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Reducing the voter base, UKIP style

I’d missed this story from earlier in the week – Magnus Nielsen, a UKIP PPC, has suggested that it would be a good idea to limit the franchise.

“I sometimes think the people who fought for the vote in 1832 and 1888 and so forth, trying to extend the franchise were probably doing the wrong thing,” he told an election hustings in West Hampstead.

“I think perhaps we should start reducing the franchise.”

The only group he admits to having in his sights at the moment is former prisoners.

Nielsen suggested that removing the vote from certain groups including criminals would increase its value.

“Generally speaking when you start taking things away, or threatening to take things away, people start clamouring and say they really want it.”

But, given that he believes Islam is ‘organised crime’ one can imagine some possible extensions of the policy.

Nielsen is not the first UKIPer, or ex-UKIPer, to suggest limiting the franchise. Tom Bursnall thinks the unemployed should be unable to vote, a view shared by Alexandra Swann. Godfrey Bloom agrees, but would consider extending this ban to public sector workers.

Another candidate offers a neat alternative solution for dealing with these pesky proliferating voters.  This is Gordon Ferguson who thinks pro-EU politicians should be hung for treason.  Those who vote for such candidates are traitors too.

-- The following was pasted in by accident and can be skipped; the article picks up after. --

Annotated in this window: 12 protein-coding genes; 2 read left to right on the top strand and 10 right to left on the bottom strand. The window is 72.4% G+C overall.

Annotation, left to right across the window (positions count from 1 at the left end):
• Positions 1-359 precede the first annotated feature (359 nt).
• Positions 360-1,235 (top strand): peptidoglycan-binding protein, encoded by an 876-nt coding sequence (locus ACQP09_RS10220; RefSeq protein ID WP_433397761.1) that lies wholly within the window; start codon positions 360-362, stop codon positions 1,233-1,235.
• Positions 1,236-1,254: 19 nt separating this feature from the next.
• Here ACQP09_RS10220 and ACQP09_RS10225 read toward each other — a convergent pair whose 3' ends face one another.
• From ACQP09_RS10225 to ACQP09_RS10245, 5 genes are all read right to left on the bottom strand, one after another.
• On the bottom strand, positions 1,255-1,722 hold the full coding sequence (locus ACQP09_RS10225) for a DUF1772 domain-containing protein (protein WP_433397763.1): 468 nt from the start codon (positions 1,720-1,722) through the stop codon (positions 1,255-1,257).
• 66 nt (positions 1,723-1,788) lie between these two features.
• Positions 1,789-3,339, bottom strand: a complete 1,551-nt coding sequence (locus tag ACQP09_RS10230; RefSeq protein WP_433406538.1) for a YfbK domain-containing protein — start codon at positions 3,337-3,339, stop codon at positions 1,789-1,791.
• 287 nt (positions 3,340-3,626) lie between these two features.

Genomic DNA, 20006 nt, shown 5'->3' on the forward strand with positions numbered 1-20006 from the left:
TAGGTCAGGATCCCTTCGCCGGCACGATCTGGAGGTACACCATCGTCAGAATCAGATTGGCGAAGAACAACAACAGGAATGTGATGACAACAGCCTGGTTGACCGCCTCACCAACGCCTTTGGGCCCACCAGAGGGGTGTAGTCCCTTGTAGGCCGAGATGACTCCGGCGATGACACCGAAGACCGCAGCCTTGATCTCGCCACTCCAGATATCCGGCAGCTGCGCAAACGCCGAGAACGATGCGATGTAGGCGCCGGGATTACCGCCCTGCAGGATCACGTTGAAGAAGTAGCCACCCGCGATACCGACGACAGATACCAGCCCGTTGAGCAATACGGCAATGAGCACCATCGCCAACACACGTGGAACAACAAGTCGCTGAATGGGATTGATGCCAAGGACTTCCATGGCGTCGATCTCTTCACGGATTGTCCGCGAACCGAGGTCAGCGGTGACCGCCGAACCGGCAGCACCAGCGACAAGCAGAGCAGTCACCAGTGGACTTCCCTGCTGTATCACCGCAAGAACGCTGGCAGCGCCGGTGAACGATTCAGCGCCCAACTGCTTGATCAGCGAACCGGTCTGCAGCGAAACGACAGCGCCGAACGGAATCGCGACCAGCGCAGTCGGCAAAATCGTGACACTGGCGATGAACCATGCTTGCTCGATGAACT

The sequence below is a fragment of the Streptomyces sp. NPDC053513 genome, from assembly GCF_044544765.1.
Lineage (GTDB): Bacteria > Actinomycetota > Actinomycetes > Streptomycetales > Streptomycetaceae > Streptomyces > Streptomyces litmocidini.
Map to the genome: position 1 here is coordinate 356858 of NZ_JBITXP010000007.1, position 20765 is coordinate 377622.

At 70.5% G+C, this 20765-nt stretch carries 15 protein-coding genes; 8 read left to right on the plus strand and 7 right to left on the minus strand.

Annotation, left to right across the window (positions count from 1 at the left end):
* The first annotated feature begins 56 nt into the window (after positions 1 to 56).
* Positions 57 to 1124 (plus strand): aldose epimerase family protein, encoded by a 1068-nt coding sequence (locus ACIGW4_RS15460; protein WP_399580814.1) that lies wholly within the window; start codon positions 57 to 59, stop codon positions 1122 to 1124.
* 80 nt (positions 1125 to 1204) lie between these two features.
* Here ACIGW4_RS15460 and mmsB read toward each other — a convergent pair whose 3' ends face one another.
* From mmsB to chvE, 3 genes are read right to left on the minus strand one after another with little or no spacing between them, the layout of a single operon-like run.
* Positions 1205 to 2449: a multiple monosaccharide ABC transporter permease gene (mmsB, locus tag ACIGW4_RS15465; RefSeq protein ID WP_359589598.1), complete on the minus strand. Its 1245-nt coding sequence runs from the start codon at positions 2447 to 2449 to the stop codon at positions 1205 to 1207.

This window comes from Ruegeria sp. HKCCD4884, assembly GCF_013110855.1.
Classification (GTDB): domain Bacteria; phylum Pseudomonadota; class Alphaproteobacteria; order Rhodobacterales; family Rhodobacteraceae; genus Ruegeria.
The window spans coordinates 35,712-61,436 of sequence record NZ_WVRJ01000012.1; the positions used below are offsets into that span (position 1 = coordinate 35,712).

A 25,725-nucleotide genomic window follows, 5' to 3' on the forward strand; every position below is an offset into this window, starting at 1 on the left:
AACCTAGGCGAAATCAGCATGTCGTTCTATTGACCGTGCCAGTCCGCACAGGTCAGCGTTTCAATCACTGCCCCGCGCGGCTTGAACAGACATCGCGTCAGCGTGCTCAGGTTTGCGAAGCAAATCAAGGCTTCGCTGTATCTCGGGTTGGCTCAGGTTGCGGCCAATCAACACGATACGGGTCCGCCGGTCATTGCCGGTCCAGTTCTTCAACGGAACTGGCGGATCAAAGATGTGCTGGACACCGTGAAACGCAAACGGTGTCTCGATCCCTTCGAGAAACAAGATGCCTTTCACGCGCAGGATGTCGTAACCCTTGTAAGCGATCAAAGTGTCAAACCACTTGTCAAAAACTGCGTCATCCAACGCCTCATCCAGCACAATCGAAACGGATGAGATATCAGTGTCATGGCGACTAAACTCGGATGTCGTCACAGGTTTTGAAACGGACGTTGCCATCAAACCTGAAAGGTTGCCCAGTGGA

Mr Ferguson, who is running for Cambridge ward in Southport, Lancashire, added: “If you vote for any of the three Lib- Lab- Con- parties you will be aiding and abetting them and you will also be guilty by association of treason against our nation. No-one should knowingly support a corrupt organisation.”

Asked whether he thought his rivals’ voters should also hang, the softly-spoken Mr Ferguson said: “If that is the law of the land, that should apply.” The decision is for judges, not him he added.

Of course Ferguson, like Haitham al-Haddad, is mistaken about the law – As Matthew Holdhouse points out in his report for the Telegraph, the death penalty for treason was abolished in 1998.